In delivering the closing address at a one-day national private/public sector consultation on the economy on Jun. 27, Stuart said the most easterly of Caribbean countries was facing “serious problems of debt and deficit.”
He stressed that if the present challenges were to be overcome, then the cooperation of all Barbadians, in what he termed “this mighty effort,” would be required, according to a Barbados Government statement issued in New York.
“The governor of the Central Bank was very clear that we have to make a very serious adjustment if we are to eschew the prospect of economic damage being done to Barbados,” Stuart said.
“He contends that we need to do about a 4.4 [per cent] adjustment and that 4.4 adjustment translates into about US$400 million in the short-term,” Stuart added.
“Now short and sharp interventions can lead to short and sharp responses and that is a fact which we must bear in mind,” he continued. “I think, therefore, that we have to continue the dialogue. But the reality is that we have problems.”
The Barbadian leader said these problems are “not problems of a nature, quality and kind that we can claim to be new.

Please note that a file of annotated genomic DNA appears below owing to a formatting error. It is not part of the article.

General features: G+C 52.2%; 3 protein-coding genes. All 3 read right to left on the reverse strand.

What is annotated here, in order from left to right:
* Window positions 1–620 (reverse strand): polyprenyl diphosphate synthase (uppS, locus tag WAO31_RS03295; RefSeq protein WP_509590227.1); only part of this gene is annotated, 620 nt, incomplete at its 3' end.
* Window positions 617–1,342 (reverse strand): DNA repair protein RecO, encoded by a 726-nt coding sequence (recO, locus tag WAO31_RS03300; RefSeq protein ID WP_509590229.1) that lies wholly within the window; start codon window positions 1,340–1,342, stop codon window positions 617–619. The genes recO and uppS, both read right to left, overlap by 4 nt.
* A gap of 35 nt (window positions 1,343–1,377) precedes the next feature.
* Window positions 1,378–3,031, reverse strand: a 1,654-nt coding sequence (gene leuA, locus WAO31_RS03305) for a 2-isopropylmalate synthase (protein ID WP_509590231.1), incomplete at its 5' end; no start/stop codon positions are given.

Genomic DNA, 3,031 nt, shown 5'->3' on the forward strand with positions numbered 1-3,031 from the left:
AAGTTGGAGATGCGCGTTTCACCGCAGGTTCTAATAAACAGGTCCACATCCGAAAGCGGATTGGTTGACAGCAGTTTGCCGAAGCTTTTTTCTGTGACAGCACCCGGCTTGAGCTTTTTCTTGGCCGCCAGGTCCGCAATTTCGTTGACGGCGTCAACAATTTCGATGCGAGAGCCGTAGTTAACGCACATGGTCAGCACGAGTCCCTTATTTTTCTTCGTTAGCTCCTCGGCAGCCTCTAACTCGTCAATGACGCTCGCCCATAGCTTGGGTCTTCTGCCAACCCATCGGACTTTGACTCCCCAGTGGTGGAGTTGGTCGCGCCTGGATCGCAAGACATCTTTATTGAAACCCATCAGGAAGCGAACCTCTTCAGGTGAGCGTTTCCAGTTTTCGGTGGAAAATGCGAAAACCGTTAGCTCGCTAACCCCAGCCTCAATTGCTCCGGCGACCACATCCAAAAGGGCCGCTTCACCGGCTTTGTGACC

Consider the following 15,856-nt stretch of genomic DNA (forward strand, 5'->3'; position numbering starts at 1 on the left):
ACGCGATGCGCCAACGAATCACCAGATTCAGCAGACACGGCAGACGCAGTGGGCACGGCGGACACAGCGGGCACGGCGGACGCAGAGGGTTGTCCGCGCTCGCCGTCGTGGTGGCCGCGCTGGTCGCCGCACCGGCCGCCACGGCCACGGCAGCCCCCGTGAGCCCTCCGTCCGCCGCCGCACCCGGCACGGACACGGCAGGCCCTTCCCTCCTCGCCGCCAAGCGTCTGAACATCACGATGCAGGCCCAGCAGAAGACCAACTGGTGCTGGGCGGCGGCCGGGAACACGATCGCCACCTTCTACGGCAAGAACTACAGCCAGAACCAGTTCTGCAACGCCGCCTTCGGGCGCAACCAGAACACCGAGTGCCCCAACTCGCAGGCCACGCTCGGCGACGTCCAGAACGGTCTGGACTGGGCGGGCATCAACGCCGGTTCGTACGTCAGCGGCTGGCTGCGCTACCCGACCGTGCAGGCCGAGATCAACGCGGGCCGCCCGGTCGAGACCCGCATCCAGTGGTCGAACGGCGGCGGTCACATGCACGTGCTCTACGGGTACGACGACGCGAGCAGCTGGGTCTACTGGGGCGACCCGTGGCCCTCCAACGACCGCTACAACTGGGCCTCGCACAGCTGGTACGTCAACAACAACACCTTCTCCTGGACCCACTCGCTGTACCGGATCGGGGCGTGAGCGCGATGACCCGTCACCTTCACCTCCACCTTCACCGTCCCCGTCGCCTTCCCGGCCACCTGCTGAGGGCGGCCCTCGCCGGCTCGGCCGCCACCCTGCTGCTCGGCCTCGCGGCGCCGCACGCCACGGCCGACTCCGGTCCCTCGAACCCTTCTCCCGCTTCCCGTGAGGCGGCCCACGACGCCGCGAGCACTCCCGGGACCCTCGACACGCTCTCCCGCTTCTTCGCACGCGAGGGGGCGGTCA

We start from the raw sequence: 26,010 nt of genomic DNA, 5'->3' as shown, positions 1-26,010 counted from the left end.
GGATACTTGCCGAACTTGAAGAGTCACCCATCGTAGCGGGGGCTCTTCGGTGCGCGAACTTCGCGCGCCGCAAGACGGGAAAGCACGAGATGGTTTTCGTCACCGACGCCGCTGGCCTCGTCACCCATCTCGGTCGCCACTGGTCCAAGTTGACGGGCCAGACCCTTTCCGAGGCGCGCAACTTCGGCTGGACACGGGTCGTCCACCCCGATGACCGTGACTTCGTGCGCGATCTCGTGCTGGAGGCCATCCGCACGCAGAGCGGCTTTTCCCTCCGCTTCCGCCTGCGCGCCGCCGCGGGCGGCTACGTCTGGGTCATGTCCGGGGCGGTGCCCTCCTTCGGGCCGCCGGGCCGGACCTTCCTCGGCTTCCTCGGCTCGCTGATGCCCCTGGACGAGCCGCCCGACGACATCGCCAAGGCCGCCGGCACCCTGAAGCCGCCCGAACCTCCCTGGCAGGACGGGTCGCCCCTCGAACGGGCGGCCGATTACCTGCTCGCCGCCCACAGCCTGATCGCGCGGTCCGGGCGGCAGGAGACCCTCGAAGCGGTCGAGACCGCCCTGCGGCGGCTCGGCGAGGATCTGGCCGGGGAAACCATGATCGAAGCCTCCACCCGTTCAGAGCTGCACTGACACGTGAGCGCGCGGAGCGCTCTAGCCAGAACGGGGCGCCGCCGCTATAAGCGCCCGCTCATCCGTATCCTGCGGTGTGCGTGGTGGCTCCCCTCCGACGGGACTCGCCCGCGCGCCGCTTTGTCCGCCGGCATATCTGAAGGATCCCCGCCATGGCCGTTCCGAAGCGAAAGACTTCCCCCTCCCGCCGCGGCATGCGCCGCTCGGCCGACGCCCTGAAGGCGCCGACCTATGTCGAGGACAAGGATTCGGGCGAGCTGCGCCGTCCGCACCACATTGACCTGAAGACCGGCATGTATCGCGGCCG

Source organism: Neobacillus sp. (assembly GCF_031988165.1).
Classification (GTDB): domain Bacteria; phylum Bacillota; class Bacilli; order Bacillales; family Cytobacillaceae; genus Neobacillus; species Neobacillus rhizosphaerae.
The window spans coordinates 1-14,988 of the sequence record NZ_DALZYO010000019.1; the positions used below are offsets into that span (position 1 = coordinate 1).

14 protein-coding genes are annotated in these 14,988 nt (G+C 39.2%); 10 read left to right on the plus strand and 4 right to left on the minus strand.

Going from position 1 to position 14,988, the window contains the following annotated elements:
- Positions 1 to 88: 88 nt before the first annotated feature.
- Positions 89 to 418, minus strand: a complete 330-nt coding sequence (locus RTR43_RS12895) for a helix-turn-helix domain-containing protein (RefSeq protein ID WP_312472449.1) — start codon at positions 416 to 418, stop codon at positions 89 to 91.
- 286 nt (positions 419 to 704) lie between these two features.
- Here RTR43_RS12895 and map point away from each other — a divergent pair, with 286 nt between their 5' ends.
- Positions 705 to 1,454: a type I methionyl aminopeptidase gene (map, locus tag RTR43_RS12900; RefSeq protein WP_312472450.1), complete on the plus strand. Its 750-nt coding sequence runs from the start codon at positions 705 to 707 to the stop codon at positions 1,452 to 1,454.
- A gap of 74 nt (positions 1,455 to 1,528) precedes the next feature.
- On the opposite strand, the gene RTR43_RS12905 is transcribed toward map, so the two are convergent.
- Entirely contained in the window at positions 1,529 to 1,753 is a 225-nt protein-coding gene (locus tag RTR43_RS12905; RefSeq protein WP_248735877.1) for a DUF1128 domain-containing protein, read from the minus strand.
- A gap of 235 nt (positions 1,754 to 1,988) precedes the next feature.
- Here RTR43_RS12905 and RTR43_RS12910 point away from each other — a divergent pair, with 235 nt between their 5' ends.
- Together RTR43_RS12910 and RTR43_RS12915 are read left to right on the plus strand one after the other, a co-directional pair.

“We’ve had these problems before,” he said. “What we’re dealing with here is the gravity of the problem.”
Stuart said the meeting was part of an important consultative process so that decisions could be made to save the economy.
“We have heard interventions that have left me in no doubt that people understand where we are and that we’re going to have to take some strong corrective actions, bearing in mind always that there are vulnerable elements in the society whose protection depends on us as well,” he said.
The Barbadian leader called for creativity, perspective and innovation, rather than imitation, declaring that his administration had to make decisions while the going was “good”.
“The worst thing you can do is waste a recession,” he said. “The truth is that it is even more criminal to waste a period of economic buoyancy.”
Expressing confidence that the country would surmount the present difficulties, Stuart warned that once buoyancy returned to the economy, ‘some serious structural changes” must take place in Barbados.
He promised that government would continue its consultative program, as broadly and as widely as possible “while there was time to do so, and while circumstances allowed”, so that a national consensus on the way forward could be crystallized and the necessary buy-in garnered for the sacrifices that would have to be made in the foreseeable future.